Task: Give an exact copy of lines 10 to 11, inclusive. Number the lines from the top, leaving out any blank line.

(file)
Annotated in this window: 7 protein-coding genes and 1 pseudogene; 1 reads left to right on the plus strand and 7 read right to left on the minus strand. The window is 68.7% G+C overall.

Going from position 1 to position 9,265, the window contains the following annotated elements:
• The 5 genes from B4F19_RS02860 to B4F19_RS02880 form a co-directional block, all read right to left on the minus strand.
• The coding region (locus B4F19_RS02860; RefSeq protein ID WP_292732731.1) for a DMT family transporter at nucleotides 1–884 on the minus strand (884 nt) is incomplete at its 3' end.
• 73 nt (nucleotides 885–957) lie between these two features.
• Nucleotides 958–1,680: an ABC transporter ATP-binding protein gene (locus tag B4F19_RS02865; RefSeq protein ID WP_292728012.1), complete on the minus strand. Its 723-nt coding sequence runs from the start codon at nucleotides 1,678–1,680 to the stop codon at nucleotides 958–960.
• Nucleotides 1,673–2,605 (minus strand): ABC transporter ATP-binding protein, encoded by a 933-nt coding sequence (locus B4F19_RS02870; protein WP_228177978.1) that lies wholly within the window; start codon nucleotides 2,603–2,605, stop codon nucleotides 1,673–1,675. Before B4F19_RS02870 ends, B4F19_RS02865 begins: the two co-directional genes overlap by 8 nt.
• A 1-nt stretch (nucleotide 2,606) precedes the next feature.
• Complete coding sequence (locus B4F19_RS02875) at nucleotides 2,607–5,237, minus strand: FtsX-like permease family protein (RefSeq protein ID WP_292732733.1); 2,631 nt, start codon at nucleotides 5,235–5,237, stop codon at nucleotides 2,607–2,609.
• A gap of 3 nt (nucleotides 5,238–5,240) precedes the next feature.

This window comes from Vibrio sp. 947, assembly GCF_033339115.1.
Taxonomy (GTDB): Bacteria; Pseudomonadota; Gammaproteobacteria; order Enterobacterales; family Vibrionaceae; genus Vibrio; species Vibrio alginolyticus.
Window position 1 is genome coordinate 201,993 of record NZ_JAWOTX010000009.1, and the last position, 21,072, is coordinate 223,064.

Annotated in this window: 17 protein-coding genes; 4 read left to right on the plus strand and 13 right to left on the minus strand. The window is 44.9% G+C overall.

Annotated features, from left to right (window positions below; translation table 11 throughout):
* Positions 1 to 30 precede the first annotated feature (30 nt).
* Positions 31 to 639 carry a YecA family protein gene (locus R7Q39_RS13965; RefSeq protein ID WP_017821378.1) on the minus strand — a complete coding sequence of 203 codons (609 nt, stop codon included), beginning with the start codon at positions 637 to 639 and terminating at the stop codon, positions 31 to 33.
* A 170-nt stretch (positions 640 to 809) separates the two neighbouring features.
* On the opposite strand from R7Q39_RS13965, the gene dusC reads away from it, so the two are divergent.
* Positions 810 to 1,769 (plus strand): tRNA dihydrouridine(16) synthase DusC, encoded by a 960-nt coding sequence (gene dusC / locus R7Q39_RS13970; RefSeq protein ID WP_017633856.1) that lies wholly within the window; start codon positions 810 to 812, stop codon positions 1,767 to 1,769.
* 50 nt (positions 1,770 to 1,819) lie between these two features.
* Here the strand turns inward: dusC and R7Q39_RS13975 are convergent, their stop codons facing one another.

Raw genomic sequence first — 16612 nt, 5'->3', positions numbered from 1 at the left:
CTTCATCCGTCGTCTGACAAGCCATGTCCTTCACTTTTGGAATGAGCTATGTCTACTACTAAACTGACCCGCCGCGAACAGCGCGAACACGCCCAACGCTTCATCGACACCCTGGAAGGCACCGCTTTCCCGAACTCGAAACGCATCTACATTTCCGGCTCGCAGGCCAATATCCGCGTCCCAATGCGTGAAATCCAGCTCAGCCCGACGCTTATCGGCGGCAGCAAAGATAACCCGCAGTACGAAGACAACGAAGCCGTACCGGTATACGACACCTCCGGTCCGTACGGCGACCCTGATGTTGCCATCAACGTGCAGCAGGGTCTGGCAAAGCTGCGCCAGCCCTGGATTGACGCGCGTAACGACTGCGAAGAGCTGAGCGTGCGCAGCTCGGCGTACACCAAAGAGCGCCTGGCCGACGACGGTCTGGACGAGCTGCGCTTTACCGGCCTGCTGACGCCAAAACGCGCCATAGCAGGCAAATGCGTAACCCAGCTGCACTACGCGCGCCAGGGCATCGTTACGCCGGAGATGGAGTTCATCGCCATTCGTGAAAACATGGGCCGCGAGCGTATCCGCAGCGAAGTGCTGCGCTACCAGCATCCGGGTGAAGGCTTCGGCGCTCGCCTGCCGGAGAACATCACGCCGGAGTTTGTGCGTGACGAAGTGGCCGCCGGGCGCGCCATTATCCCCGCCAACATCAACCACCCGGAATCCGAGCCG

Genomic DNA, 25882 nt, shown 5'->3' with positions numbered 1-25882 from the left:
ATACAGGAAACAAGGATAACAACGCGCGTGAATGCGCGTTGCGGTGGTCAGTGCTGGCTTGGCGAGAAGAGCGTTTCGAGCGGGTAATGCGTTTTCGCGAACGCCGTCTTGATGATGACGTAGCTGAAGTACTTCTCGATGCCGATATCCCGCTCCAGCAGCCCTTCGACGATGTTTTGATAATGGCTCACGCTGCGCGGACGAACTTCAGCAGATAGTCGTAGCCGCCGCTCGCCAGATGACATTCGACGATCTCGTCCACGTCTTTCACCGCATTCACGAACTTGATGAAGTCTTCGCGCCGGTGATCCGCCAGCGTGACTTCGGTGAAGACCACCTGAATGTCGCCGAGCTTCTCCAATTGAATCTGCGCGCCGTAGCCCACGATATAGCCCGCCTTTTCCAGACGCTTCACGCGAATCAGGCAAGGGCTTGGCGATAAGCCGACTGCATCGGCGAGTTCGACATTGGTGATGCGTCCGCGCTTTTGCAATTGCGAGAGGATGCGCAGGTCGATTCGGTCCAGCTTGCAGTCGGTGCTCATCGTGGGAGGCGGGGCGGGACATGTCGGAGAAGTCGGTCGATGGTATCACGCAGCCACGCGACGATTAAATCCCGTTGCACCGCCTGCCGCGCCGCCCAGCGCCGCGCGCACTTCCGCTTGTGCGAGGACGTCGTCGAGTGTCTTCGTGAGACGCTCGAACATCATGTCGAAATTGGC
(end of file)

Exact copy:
• A gap of 3 nt (nucleotides 5,238–5,240) precedes the next feature.

This window comes from Vibrio sp. 947, assembly GCF_033339115.1.